Albums I’ve Underrated

Robyn Ludwick–This Tall to Ride
I even said this during my midyear list, but the main reason for the underrating of this was I doubted its ability to be replayed over time, but it holds up quite well and continues to get better. Originally a 7.5, this would get a strong 8 now.

Tyler Childers–Purgatory
This just gets better with each listen. Some albums this year were great at first but had no sustainability (see below.) This still really doesn’t have one defining song, but it’s great all the way through and is one of the best albums of the year. It’s also my most played, with the possible exception of Colter Wall’s self-titled release.

Crystal Bowersox–Alive
I don’t care that this is a live album. I don’t care that a bit of the material appears on Crystal’s previous records. If there is one album I could recommend to all you critics that I see getting criminally overlooked, that I wish you would pull off your back burners and give a proper review to and consideration of in your endless lists, it’s this one. And I’ll go ahead and say it–this is the best album vocally of the year, bar none.

Zephaniah Ohora–This Highway
This one was done by Brianna, and she gave it a 9, as it rightfully deserves, but I have to say, it took me months to come around to this. And this is a brilliant album, definitely one of the best of the year.

Albums I’ve Overrated

And now for the controversial bits of this piece…

Willie Nelson–God’s Problem Child
Still a great listen, but it doesn’t have much staying power or relatability. I don’t really know what else to say.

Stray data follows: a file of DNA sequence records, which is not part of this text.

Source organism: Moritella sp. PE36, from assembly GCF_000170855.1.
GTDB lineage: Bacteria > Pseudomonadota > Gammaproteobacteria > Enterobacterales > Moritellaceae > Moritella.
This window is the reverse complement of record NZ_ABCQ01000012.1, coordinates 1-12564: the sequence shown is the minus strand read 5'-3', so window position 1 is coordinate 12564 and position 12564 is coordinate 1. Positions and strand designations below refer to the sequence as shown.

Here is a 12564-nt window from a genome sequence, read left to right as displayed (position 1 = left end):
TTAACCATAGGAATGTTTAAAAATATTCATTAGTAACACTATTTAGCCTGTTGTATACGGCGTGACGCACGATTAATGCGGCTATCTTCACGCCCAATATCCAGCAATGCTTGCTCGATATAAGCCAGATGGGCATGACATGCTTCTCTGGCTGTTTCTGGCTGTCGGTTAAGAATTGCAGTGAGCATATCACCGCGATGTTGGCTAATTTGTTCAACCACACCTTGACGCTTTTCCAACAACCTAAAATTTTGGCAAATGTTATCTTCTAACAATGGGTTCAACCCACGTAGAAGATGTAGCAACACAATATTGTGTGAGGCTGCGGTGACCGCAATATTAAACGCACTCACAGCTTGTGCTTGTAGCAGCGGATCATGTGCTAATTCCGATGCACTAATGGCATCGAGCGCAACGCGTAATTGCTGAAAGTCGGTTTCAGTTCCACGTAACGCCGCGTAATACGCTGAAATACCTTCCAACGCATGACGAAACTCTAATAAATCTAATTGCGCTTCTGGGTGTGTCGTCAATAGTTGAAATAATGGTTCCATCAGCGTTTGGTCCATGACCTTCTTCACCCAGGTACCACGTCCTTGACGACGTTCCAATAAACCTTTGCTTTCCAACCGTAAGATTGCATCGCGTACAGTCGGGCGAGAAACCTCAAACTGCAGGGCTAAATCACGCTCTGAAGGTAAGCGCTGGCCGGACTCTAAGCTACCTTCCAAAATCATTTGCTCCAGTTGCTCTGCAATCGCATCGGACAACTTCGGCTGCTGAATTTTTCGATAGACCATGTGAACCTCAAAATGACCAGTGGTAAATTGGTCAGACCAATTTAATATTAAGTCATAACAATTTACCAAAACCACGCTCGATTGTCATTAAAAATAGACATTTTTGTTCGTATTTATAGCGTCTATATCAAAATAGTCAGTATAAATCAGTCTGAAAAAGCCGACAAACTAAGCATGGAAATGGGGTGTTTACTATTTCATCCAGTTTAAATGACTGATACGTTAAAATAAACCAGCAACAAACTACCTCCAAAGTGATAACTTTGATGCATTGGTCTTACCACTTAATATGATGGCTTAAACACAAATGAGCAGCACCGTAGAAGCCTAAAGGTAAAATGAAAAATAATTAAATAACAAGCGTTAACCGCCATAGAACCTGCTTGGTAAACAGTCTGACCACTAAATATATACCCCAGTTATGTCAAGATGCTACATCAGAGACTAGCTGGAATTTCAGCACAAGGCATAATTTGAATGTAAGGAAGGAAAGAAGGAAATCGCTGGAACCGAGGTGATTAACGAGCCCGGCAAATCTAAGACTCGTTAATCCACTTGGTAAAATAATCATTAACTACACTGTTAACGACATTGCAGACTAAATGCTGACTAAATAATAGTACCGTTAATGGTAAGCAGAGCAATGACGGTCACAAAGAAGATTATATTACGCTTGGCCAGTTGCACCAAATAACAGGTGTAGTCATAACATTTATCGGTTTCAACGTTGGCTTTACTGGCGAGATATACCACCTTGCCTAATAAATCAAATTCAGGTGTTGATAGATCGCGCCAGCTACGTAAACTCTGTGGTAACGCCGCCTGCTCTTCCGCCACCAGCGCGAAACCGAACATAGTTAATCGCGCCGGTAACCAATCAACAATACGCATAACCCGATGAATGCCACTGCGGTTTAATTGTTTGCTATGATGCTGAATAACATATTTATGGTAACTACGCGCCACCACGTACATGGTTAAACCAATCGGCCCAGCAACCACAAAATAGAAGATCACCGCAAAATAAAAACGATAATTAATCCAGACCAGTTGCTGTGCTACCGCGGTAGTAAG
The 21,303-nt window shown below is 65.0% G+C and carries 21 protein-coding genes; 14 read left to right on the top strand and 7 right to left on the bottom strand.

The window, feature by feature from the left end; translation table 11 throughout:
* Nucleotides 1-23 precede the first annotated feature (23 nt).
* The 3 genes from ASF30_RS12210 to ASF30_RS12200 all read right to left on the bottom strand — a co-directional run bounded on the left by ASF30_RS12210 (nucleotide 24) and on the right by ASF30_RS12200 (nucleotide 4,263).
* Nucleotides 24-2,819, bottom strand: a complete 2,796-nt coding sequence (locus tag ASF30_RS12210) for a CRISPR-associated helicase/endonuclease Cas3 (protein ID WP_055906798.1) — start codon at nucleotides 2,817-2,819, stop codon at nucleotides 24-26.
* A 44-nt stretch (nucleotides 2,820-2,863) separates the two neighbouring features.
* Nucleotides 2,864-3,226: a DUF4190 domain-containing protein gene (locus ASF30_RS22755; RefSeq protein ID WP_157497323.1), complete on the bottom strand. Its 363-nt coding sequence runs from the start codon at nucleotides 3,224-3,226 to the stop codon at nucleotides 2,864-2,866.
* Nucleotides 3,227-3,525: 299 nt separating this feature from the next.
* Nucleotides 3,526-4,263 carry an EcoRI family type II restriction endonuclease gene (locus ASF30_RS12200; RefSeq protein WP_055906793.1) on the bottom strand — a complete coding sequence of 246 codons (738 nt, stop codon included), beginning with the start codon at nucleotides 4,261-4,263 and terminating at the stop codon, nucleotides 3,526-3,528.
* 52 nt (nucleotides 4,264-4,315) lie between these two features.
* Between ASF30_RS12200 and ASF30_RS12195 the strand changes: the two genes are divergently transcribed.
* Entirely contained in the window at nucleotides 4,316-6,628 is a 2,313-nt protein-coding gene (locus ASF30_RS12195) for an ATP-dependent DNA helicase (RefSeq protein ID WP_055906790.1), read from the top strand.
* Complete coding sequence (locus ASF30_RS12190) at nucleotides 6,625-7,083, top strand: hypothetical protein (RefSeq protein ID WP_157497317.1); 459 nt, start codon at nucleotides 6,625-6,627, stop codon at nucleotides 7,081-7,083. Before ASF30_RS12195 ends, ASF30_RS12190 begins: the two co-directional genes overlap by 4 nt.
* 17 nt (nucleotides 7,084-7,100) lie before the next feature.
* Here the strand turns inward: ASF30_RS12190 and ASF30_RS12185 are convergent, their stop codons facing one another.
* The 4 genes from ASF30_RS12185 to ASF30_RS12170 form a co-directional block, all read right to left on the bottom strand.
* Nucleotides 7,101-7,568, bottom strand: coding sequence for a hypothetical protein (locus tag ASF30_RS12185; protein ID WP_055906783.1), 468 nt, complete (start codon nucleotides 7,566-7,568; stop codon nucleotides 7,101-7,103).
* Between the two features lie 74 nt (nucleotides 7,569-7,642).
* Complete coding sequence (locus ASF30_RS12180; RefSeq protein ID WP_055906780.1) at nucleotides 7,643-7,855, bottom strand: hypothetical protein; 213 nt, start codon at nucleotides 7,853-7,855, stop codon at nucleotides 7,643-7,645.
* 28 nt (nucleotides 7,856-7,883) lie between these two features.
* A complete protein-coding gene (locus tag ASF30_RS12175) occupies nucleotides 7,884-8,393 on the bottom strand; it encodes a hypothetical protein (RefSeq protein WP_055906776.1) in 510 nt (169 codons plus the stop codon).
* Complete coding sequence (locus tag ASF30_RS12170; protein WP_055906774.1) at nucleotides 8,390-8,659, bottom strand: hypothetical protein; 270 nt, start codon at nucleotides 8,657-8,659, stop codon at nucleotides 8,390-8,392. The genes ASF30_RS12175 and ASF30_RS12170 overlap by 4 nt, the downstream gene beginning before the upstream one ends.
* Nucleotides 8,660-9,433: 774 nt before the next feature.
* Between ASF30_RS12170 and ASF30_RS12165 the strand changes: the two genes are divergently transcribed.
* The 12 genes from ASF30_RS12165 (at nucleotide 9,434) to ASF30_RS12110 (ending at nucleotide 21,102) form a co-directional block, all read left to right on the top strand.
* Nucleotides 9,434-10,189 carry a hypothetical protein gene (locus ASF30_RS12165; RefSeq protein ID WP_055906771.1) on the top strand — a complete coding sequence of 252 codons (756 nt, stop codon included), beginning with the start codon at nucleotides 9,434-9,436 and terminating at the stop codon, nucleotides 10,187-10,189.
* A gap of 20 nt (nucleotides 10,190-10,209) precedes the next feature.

Sunny Sweeney–Trophy
Look, I know this is high on a lot of year-end lists, and it’s a good record. It’s just, for me, not her best record. It was the album I was most looking forward to in early 2017 because I am a huge Sunny Sweeney fan, and taken as an album, there’s not much to criticize. But it hasn’t held up at all…I wish I could say more, and I did enjoy some of these songs better live, but this just didn’t stay with me.

Chris Stapleton–From a Room, Vol. 1
I’ve said it already, but if Stapleton had combined these releases, this would be a different story. As it is, we’ve got two decent albums, both with some filler, and neither with too much longevity.

Angaleena Presley–Wrangled
This is still one of the best albums of the year, but I would not give it a 10/10 if reviewing today. Still one of the top 5, maybe 3 albums of the year, but I’d have to pull back slightly from that perfect grade.

I’ve got some slightly different opinions on several other albums this year, but these are the most significant and will be most reflected in the year-end list. Above all, music is meant to be enjoyed and played, and these ratings ultimately mean nothing if the music doesn’t hold up throughout the year. I’ve tried to be less rigid in my opinions this year than in the past, and these changes are honest reflections of that. I look forward to sharing all the year-end lists with you all!

Let’s Hope Carly Pearce’s #1 Is Just the Beginning